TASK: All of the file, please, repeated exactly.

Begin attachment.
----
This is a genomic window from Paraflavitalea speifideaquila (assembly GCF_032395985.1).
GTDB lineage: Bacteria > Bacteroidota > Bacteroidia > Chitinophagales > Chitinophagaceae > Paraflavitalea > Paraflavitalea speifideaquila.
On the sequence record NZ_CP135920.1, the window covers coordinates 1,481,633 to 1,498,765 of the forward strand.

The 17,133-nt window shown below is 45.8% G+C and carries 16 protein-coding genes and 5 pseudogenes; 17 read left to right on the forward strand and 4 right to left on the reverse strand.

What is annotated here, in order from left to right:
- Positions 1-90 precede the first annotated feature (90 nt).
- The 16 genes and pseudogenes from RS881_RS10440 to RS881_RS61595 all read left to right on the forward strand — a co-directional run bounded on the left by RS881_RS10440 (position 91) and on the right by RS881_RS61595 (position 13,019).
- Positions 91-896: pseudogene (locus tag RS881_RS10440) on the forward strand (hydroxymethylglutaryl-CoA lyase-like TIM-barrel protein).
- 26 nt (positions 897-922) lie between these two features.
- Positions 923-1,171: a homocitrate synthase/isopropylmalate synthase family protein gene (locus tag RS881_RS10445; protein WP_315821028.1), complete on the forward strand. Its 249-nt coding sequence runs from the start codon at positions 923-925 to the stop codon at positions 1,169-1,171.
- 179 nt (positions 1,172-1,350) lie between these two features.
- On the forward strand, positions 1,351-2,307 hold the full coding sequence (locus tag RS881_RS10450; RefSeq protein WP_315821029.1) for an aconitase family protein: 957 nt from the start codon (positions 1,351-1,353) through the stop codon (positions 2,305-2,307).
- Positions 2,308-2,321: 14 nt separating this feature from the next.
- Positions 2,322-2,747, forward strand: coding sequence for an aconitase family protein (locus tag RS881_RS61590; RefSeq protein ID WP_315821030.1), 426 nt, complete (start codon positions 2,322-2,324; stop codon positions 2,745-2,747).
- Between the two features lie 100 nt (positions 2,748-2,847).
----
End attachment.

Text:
This is a genomic window from Paraflavitalea speifideaquila (assembly GCF_032395985.1).
GTDB lineage: Bacteria > Bacteroidota > Bacteroidia > Chitinophagales > Chitinophagaceae > Paraflavitalea > Paraflavitalea speifideaquila.
On the sequence record NZ_CP135920.1, the window covers coordinates 1,481,633 to 1,498,765 of the forward strand.

The 17,133-nt window shown below is 45.8% G+C and carries 16 protein-coding genes and 5 pseudogenes; 17 read left to right on the forward strand and 4 right to left on the reverse strand.

What is annotated here, in order from left to right:
- Positions 1-90 precede the first annotated feature (90 nt).
- The 16 genes and pseudogenes from RS881_RS10440 to RS881_RS61595 all read left to right on the forward strand — a co-directional run bounded on the left by RS881_RS10440 (position 91) and on the right by RS881_RS61595 (position 13,019).
- Positions 91-896: pseudogene (locus tag RS881_RS10440) on the forward strand (hydroxymethylglutaryl-CoA lyase-like TIM-barrel protein).
- 26 nt (positions 897-922) lie between these two features.
- Positions 923-1,171: a homocitrate synthase/isopropylmalate synthase family protein gene (locus tag RS881_RS10445; protein WP_315821028.1), complete on the forward strand. Its 249-nt coding sequence runs from the start codon at positions 923-925 to the stop codon at positions 1,169-1,171.
- 179 nt (positions 1,172-1,350) lie between these two features.
- On the forward strand, positions 1,351-2,307 hold the full coding sequence (locus tag RS881_RS10450; RefSeq protein WP_315821029.1) for an aconitase family protein: 957 nt from the start codon (positions 1,351-1,353) through the stop codon (positions 2,305-2,307).
- Positions 2,308-2,321: 14 nt separating this feature from the next.
- Positions 2,322-2,747, forward strand: coding sequence for an aconitase family protein (locus tag RS881_RS61590; RefSeq protein ID WP_315821030.1), 426 nt, complete (start codon positions 2,322-2,324; stop codon positions 2,745-2,747).
- Between the two features lie 100 nt (positions 2,748-2,847).